reply to answer of House to President's message, 143;
reply to answer of Senate to message, 170; reply to an-
swer of House to President's message, 182; reply to an-
swer of House to President's message, 380; message to
House announcing death of Washington, 434; vote for,
as President, 487; reply to address of Senate, 484; reply
to answer of Senate to President's message, 823; reply
to answer of Senate to message, 402; reply to address of
Senate on death of Washington, 403; answer to address
of Honse, 432; letter to Senate on public property in his
hands, 487; reply to answer of House to message, 500;
his administration, note, 539. See Message. See Index,

vol. 1.
ADAMS, SAMUEL, vote for, as President in 1796, 68.
Address in Senate, in answer to message at 2d session, 4th

Congress, 4; in answer to message 1st session, Afth Con-
gress, 117; 2d session, 5th Congress, 169; 3d session, 6th
Congress, 822; 1st session, 6th Congress, 402; 2d session,
6th Congress, 483; of Senate to President on death of
Washington, 403.

Answer of House to Message, 2d session, 4th Congress,
considered, 17; motion to lay over, 17; unusua: not
unprecedented motion, 17; improper to go into the sub-
ject before members had time to reflect on it, 17; the
more expeditious, the greater will the effect be, 17; &
subject of extensive consequence, 18; too important to
be bastened, 18; no precedent for delay, 18; only two
subjects on which there can be a difference of opinton,
18; & delay would have a very unpleasant appearance,
18; many bad consequences may attend hastening the
subject, 18; are we always to act by precedent ! 18; mo-
tion to postpone lost, 19; verbal amendments proposed,
22; debate on, 22; parts expressive of wisdom and
firmness in the Administration objected to, 23; has been
& want of firmness for the last six years, 28; this want
has brought the country to its present alarming condi-
tion, 23; no reason to exult in the view of our foreign
relations, 28; our internal situation no ground for admi- !

ration, 28; the government can go on very well after
the President retires, 28; no uncomfortable sensations
felt at his retirement, 23; wisdom and firmness not
doubted, 24; further debate, 24, 25, 26, 27; no inconve.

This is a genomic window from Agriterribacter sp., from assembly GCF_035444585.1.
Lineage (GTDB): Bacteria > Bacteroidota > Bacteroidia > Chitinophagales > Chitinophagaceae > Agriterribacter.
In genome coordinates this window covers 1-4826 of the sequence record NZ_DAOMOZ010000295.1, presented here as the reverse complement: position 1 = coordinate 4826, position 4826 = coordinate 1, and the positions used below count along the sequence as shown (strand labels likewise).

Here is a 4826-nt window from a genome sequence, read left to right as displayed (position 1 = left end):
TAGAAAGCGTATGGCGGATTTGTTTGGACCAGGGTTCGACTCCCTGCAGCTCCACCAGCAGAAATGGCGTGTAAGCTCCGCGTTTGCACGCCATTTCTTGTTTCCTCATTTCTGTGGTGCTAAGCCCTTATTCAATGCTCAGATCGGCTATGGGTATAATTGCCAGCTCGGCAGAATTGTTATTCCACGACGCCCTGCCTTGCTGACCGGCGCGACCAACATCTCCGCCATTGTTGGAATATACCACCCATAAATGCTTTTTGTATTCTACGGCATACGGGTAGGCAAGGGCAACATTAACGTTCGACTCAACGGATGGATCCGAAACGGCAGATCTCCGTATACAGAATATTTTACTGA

nience from voting the address, 28; shall one slip, one
criminal slip rob the President of his good name ? 23;
duty of the House to do that patriot all the honor they
could, 28; United States do not enjoy “tranquil prosper.
ity," 29; we are not the proper organs to declare the
people free and enlightened, 29; condition of Europe,
80; further debate, 81, 82; address adopted, 88.

Answer of House to President's Message, 1st session,
5th Congress, debate on, 194; sections proposed to be
inserted, 124; the answer is predicated upon the prin-
ciple of approving all the measures of the Executive
with respect to France, whilst the amendment avoids
giving that approbation, 124; which of the two grounds
would the House take, was the question, 124; the pre-
sent a most important crisis, 125; statement of the case,
125; the rights of France relative to the three principal
subjects which are causes of complaint between the two
countries, 126; arguments of our ministers recapito-
lated, 126; free ships make free goods, 126; contraband
articles, 126; carrying provision, 126; if these amend-
ments are agreed to, fresh insults and aggressions must
be expected, 127; was the conduct of France justifiable
in rejecting our minister ? 127; complaints of France,
127; examined, 127, 128; France considers our govern.
ment and people divided, 129; address objectionable in
approving the course pursued in conducting our for-